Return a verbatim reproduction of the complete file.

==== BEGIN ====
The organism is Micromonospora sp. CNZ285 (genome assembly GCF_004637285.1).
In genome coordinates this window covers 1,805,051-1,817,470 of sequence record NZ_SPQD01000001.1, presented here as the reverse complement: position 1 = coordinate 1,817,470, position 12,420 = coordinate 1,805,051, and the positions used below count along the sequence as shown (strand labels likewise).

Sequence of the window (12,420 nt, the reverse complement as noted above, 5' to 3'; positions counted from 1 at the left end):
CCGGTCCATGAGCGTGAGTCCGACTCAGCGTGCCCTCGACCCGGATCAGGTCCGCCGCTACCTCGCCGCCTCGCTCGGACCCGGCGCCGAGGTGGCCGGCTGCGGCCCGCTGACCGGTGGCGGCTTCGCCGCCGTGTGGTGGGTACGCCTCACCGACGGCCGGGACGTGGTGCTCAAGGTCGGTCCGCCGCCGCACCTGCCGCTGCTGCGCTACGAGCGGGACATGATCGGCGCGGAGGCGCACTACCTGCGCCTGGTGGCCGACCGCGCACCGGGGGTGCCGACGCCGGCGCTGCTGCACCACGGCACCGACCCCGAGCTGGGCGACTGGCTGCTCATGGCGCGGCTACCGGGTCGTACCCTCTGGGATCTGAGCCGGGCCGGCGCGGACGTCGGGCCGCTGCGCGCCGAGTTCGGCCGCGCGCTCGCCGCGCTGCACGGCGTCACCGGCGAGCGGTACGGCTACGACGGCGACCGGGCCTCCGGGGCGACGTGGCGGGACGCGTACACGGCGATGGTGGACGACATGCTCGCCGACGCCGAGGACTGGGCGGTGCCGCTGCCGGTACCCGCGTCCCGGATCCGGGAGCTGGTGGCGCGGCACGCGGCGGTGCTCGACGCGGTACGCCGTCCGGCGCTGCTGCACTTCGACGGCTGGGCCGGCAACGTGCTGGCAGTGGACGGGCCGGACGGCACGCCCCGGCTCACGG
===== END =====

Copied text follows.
The organism is Micromonospora sp. CNZ285 (genome assembly GCF_004637285.1).
In genome coordinates this window covers 1,805,051-1,817,470 of sequence record NZ_SPQD01000001.1, presented here as the reverse complement: position 1 = coordinate 1,817,470, position 12,420 = coordinate 1,805,051, and the positions used below count along the sequence as shown (strand labels likewise).

Sequence of the window (12,420 nt, the reverse complement as noted above, 5' to 3'; positions counted from 1 at the left end):
CCGGTCCATGAGCGTGAGTCCGACTCAGCGTGCCCTCGACCCGGATCAGGTCCGCCGCTACCTCGCCGCCTCGCTCGGACCCGGCGCCGAGGTGGCCGGCTGCGGCCCGCTGACCGGTGGCGGCTTCGCCGCCGTGTGGTGGGTACGCCTCACCGACGGCCGGGACGTGGTGCTCAAGGTCGGTCCGCCGCCGCACCTGCCGCTGCTGCGCTACGAGCGGGACATGATCGGCGCGGAGGCGCACTACCTGCGCCTGGTGGCCGACCGCGCACCGGGGGTGCCGACGCCGGCGCTGCTGCACCACGGCACCGACCCCGAGCTGGGCGACTGGCTGCTCATGGCGCGGCTACCGGGTCGTACCCTCTGGGATCTGAGCCGGGCCGGCGCGGACGTCGGGCCGCTGCGCGCCGAGTTCGGCCGCGCGCTCGCCGCGCTGCACGGCGTCACCGGCGAGCGGTACGGCTACGACGGCGACCGGGCCTCCGGGGCGACGTGGCGGGACGCGTACACGGCGATGGTGGACGACATGCTCGCCGACGCCGAGGACTGGGCGGTGCCGCTGCCGGTACCCGCGTCCCGGATCCGGGAGCTGGTGGCGCGGCACGCGGCGGTGCTCGACGCGGTACGCCGTCCGGCGCTGCTGCACTTCGACGGCTGGGCCGGCAACGTGCTGGCAGTGGACGGGCCGGACGGCACGCCCCGGCTCACGG